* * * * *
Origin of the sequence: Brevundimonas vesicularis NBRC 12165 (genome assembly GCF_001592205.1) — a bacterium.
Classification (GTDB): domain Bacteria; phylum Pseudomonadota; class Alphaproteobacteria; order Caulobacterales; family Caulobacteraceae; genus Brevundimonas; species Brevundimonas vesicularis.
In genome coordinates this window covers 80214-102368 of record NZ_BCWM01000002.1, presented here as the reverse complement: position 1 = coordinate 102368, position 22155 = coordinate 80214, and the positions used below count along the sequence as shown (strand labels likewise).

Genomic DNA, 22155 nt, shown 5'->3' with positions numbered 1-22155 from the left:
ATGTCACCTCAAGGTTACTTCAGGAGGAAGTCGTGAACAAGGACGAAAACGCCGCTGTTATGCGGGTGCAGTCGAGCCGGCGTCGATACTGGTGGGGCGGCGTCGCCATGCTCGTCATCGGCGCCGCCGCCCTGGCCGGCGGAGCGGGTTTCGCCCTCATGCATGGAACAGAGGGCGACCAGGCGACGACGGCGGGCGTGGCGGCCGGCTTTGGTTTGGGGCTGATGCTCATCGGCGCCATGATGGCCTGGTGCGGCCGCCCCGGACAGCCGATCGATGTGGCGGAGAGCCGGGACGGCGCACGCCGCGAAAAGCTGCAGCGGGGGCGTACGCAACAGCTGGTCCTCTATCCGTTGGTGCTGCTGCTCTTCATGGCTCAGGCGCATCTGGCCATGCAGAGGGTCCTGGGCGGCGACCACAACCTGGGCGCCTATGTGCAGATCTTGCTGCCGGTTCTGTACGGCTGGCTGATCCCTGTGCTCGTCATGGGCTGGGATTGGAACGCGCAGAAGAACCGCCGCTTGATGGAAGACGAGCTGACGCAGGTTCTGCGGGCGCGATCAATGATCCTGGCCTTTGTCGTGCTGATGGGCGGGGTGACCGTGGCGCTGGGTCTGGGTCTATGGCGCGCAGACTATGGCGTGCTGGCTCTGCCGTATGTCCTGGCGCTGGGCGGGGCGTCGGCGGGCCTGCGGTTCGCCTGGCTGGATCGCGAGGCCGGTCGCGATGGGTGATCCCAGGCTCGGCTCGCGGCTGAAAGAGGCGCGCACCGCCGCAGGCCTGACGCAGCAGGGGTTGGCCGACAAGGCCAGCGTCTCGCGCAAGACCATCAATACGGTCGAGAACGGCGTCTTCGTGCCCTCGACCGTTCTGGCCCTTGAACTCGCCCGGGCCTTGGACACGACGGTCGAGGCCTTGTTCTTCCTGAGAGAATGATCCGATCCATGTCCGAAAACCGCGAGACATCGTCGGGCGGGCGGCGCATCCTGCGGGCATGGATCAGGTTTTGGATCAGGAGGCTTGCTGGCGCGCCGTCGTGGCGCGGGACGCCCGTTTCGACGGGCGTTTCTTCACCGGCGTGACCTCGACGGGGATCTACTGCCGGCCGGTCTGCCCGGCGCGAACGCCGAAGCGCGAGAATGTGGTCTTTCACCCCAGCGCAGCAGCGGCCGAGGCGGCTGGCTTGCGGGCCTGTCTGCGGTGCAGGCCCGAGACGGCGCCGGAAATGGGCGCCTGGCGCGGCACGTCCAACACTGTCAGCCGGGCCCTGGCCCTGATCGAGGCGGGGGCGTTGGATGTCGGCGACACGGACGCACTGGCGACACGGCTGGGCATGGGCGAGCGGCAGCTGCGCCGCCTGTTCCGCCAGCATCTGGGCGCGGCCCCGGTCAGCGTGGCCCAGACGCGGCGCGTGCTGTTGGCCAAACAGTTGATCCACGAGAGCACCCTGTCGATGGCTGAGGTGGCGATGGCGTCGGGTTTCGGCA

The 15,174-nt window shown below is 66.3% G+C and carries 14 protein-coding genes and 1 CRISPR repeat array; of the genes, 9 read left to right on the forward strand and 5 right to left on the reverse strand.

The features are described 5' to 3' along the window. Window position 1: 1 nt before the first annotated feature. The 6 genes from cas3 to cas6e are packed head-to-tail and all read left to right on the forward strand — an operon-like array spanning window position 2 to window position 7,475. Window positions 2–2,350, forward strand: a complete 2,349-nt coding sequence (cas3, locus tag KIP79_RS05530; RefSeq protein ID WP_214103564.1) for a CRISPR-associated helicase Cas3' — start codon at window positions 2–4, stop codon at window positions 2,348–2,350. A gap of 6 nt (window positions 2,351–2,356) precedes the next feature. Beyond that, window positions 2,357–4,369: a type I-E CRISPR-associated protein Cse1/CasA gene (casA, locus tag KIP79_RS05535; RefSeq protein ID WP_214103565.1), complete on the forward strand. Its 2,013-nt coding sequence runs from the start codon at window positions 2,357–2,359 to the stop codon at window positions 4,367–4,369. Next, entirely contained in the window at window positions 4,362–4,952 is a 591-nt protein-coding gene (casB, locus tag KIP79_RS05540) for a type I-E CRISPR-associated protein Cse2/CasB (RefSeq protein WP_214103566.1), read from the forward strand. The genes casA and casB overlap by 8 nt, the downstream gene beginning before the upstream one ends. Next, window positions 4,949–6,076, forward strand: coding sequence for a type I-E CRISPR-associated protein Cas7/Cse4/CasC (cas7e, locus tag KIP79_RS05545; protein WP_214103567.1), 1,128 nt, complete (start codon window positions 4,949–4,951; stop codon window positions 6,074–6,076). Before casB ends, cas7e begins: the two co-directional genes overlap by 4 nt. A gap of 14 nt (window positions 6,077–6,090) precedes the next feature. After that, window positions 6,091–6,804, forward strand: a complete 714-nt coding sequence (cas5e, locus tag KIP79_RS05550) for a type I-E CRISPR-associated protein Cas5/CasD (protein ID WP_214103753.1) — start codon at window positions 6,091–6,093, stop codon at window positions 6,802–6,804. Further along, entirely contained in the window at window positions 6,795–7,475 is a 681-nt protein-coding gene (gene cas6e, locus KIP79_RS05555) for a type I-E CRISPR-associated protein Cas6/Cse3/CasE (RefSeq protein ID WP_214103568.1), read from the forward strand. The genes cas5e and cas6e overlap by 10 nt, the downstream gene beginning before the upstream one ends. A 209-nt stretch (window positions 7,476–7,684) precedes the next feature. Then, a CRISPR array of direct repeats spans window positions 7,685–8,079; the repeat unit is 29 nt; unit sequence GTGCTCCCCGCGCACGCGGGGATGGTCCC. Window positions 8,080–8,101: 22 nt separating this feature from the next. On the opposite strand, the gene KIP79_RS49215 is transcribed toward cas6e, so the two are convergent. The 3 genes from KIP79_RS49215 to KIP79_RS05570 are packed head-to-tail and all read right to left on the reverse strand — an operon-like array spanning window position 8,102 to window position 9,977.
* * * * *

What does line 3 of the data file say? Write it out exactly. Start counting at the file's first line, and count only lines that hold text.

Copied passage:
In genome coordinates this window covers 80214-102368 of record NZ_BCWM01000002.1, presented here as the reverse complement: position 1 = coordinate 102368, position 22155 = coordinate 80214, and the positions used below count along the sequence as shown (strand labels likewise).